• Increasing women’s participation in Construction and the Trades has been notoriously difficult. Both training programs and employers have a role to play. Training program coordinators have reported efforts to attract more students from target populations. However, they have long waitlists, which is a higher barrier to those same target populations. At the same time, employers must prioritize racial equity and inclusion and accommodate cultural differences and caretaking responsibilities.
Clean Energy Industry Workforce 

The devastating consequences of climate change demand urgent actions from policymakers, polluting industries, and society in general. Electricity production and distribution have a significant environmental footprint. Utilities in Washington State rely on hydroelectric power for the majority of the sector’s power generation, and hydropower has no greenhouse gas emissions. However, utilities now must replace the quarter of the state’s power that comes from coal-fired (2025) and natural gas-fired power plants (2045). SJI’s report is a scan of the landscape of the current and future workforce needed by utilities to achieve Washington State’s clean energy goals. 

Current Workforce and Clean Energy Efforts
  • Most utilities rely on a core set of occupations: electricians, engineers, hydro-operators, linemen, power plant operators, and mechanics. 
  • The most common clean energy efforts initiated in the Bonneville Power Administration (BPA) in the last three years are utility- and community-scale solar installations, wind farms, building out electric vehicle (E.V.) charging infrastructure and pilot power storage capacity projects, and smart grid projects to improve grid resiliency. 
  • Utilities face ongoing workforce challenges, particularly related to a chronic skilled labor shortage in some occupations (e.g., hydro-operators), competing with large technology companies for highly qualified candidates, and recruiting and developing a diverse workforce.
  • The COVID-19 pandemic did not significantly impact clean energy efforts though it caused a short-lived pause in utilities’ recruitment and hiring. Managerial and hiring tasks were moved online, requiring stringent security protocols but allowing organizations to resume activities as usual. 
Future Workforce and Clean Energy Efforts
  • Utilities are generally confident in their ability to meet early Clean Energy Transformation Act (CETA) benchmarks and anticipate federal funds to stimulate investment in their shovel-ready clean energy projects, particularly transportation electrification and energy storage capacity. Still, some utility representatives expressed uncertainty regarding technical feasibility, particularly for later CETA benchmarks.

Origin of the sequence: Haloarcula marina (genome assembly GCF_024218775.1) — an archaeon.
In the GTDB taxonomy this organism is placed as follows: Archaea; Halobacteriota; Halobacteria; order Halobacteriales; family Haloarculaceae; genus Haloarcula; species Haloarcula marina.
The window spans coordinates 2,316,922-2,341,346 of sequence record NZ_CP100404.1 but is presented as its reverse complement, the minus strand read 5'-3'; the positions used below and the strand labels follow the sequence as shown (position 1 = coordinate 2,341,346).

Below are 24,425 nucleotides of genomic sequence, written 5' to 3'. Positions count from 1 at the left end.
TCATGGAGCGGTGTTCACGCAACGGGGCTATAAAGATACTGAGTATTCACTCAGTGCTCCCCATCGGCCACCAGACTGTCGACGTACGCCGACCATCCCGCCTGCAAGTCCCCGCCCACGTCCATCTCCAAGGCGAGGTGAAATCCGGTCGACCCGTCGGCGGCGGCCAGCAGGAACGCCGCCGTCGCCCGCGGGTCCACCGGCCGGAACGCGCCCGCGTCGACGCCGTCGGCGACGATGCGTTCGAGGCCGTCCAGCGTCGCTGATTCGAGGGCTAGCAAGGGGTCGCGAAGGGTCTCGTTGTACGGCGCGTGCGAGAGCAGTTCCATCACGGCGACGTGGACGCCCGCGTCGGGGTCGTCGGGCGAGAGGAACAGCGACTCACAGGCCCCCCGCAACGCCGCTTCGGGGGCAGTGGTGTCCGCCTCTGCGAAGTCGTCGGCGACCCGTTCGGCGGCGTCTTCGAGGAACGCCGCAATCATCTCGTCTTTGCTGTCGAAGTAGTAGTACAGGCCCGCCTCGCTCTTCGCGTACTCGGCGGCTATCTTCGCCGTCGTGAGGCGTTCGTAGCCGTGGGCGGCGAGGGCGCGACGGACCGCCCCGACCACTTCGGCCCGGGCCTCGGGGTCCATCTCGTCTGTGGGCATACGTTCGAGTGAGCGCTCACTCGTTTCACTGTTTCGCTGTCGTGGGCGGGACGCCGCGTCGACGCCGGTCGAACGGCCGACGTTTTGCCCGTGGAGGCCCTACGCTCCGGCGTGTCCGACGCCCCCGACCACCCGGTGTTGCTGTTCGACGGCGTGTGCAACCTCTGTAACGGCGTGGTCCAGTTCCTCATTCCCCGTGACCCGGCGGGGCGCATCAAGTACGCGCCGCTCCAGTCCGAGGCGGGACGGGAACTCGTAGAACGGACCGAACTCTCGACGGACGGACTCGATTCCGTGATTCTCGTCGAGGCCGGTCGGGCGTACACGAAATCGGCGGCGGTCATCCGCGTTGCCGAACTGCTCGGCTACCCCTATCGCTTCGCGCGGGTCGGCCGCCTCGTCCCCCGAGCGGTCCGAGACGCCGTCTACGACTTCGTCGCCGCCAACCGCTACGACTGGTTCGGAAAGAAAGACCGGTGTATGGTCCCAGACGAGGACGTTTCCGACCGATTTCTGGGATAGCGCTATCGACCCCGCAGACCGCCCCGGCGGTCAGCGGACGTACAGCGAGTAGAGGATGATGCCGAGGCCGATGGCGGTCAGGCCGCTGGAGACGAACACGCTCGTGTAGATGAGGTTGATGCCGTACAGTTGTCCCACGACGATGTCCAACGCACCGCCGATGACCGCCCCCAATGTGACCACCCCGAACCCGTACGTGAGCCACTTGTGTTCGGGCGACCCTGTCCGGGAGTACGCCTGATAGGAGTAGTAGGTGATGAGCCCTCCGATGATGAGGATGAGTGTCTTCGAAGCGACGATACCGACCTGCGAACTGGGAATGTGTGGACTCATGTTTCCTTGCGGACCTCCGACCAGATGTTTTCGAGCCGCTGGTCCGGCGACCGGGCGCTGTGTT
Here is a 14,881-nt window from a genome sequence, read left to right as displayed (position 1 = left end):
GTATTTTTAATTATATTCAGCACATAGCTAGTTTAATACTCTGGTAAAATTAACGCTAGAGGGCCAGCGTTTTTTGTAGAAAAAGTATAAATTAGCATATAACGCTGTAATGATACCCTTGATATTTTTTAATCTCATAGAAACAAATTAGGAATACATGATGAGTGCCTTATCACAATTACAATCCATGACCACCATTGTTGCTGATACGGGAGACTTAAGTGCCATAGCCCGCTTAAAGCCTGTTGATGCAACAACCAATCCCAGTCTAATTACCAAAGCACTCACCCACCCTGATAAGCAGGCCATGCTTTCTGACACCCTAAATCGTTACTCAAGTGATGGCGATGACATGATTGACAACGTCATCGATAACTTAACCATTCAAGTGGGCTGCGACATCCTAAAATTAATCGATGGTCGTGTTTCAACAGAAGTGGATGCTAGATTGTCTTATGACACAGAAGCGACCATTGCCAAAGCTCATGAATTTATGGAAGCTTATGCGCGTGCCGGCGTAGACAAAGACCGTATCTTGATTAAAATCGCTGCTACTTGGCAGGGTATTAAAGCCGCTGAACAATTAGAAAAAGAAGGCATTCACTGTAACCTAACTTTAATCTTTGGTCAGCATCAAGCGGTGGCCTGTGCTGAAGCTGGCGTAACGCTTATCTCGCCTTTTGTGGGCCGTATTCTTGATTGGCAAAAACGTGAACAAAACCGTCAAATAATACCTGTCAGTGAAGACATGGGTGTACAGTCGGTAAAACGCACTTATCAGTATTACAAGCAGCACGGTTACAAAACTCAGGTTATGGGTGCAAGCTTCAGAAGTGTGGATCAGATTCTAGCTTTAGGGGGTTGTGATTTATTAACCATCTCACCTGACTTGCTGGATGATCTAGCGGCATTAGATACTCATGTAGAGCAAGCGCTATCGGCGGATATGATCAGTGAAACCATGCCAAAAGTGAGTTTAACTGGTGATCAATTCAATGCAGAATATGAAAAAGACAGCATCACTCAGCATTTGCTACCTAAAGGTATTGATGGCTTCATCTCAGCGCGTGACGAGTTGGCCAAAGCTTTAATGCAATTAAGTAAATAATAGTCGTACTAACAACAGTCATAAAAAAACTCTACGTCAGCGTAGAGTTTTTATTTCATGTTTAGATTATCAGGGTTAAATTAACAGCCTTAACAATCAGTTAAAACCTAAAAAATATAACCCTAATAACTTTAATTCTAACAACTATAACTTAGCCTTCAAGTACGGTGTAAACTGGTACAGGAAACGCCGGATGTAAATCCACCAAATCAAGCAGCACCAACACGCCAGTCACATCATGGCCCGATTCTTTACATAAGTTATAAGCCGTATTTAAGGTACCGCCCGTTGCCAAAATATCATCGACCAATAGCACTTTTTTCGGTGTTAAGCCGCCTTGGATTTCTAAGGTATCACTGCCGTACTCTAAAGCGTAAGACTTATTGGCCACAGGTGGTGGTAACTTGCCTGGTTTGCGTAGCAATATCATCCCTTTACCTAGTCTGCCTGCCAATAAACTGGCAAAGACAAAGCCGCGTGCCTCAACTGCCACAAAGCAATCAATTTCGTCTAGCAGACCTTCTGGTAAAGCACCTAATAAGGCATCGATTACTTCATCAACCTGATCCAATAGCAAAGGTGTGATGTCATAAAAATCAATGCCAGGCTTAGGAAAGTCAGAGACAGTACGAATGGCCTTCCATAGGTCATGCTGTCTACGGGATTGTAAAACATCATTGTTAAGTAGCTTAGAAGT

• The occupation mix needed to support these future efforts will remain the same as the current workforce. However, many, if not all, roles will evolve and incorporate the new technical skills required to operate increasingly electrical and integrated systems. Training programs should adapt their curricula to integrate more technology skills, various communication protocols among multiple systems, cybersecurity awareness, and electrical safety. 
  • The evolution of legacy occupations (i.e., skilled trades) to meet the demands of the clean energy utility industry is a core strategy for maintaining strong labor standards in the utility sector and ensuring that clean energy jobs are good jobs. New job titles are emerging related to clean energy and race and equity, but only at the director and program manager level. They are not new occupations.
Impact of Public Policy   
  • Recent state-level legislation and proposed federal legislation aim to curb greenhouse gas emissions and quickly transition to carbon-free electricity production. 
  • Examples include the Clean Energy Transformation Act (CETA), the American Jobs Plan, and Governor Inslee’s Climate Commitment. Specifically, CETA mandates that utilities eliminate coal power by 2025, be carbon-neutral by 2030, and carbon-free by 2045.
  • Even though hydroelectric power is already the primary power source of many utilities in Washington State, organizations are investing in renewable energy sources (e.g., solar, wind) and storage solutions. However, some expressed concern over whether there was adequate labor supply to implement these plans (e.g., electrician apprenticeship programs’ capacity is traditionally limited). The financial burden to utilities, consumers, and communities is another concern.